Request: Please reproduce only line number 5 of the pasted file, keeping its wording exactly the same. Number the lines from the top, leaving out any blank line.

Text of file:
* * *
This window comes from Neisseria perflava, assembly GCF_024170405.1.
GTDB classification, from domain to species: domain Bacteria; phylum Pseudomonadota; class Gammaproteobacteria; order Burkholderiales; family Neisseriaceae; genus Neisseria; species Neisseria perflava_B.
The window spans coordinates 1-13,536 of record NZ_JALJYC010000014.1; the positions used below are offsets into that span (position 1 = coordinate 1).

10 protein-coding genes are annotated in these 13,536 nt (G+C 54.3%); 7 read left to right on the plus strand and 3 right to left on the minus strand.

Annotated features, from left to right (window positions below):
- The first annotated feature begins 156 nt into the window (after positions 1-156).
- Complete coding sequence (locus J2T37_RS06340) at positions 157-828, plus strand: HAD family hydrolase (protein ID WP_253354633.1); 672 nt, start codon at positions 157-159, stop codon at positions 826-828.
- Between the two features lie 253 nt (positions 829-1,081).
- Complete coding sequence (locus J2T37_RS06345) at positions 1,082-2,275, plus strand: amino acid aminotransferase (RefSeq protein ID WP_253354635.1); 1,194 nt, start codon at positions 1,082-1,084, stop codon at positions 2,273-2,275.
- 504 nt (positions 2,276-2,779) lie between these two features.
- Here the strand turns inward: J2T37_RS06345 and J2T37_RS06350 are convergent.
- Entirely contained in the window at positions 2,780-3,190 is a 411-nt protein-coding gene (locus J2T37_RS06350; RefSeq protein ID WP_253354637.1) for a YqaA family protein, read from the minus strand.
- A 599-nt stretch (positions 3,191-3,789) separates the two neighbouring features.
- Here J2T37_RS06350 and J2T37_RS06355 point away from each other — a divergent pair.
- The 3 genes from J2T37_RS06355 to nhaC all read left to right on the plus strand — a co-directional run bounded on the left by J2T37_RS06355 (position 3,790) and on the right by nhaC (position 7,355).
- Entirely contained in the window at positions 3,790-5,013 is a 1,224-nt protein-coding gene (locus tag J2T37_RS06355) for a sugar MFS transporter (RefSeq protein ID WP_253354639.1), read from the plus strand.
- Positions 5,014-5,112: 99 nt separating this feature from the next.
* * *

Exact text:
Annotated features, from left to right (window positions below):